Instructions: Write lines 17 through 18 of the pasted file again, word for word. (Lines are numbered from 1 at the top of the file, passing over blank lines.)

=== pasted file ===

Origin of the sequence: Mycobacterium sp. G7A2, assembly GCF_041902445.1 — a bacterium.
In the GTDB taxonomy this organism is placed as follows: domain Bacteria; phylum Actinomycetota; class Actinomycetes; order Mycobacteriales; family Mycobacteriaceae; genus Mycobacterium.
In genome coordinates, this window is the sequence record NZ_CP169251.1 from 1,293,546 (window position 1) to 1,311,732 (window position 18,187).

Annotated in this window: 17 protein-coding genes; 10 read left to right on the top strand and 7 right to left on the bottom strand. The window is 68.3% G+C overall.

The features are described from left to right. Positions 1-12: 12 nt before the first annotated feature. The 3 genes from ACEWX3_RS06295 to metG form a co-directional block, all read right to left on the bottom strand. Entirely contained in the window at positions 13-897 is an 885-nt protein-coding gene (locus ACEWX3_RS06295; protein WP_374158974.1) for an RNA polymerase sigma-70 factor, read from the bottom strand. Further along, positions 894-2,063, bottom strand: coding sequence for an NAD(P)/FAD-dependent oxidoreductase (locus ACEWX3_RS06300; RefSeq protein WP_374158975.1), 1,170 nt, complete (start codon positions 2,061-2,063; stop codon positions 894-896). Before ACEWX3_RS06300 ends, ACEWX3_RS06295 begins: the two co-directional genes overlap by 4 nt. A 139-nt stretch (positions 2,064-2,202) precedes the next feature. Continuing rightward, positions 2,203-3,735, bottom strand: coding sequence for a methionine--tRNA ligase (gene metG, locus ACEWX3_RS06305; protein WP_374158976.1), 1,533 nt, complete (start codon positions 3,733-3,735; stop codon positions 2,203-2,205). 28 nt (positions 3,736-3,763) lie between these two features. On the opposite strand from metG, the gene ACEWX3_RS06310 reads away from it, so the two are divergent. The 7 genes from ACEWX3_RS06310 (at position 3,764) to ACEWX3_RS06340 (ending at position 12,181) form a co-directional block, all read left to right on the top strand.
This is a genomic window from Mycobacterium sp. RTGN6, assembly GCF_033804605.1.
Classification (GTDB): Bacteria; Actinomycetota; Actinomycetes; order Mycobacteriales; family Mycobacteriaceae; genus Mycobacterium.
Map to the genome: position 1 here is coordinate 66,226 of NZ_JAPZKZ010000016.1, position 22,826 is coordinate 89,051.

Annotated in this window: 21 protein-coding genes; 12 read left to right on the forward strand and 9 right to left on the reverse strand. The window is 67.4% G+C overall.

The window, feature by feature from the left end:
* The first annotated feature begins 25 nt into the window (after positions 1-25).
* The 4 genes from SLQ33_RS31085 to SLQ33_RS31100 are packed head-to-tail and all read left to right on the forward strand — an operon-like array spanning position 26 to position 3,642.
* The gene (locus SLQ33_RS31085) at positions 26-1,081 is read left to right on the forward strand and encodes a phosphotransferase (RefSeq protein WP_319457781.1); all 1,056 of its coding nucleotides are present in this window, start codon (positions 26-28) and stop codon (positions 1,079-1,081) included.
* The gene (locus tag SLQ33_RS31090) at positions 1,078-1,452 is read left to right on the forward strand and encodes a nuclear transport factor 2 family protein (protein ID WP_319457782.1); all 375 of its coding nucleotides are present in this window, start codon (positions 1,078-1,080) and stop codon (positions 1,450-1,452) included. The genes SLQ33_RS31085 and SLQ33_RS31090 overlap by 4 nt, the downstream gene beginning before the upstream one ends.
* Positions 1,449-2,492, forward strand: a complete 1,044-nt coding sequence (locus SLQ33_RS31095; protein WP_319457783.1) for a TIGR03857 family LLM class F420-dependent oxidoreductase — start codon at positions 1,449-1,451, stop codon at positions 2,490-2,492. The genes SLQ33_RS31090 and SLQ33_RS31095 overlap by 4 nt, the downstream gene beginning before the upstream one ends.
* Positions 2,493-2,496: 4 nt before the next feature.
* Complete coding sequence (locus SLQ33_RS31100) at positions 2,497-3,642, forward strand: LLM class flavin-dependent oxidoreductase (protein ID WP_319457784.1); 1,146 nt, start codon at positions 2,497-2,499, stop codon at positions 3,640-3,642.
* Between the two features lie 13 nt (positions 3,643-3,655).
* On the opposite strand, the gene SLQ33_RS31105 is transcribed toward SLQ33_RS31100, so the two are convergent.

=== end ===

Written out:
* Complete coding sequence (locus SLQ33_RS31100) at positions 2,497-3,642, forward strand: LLM class flavin-dependent oxidoreductase (protein ID WP_319457784.1); 1,146 nt, start codon at positions 2,497-2,499, stop codon at positions 3,640-3,642.
* Between the two features lie 13 nt (positions 3,643-3,655).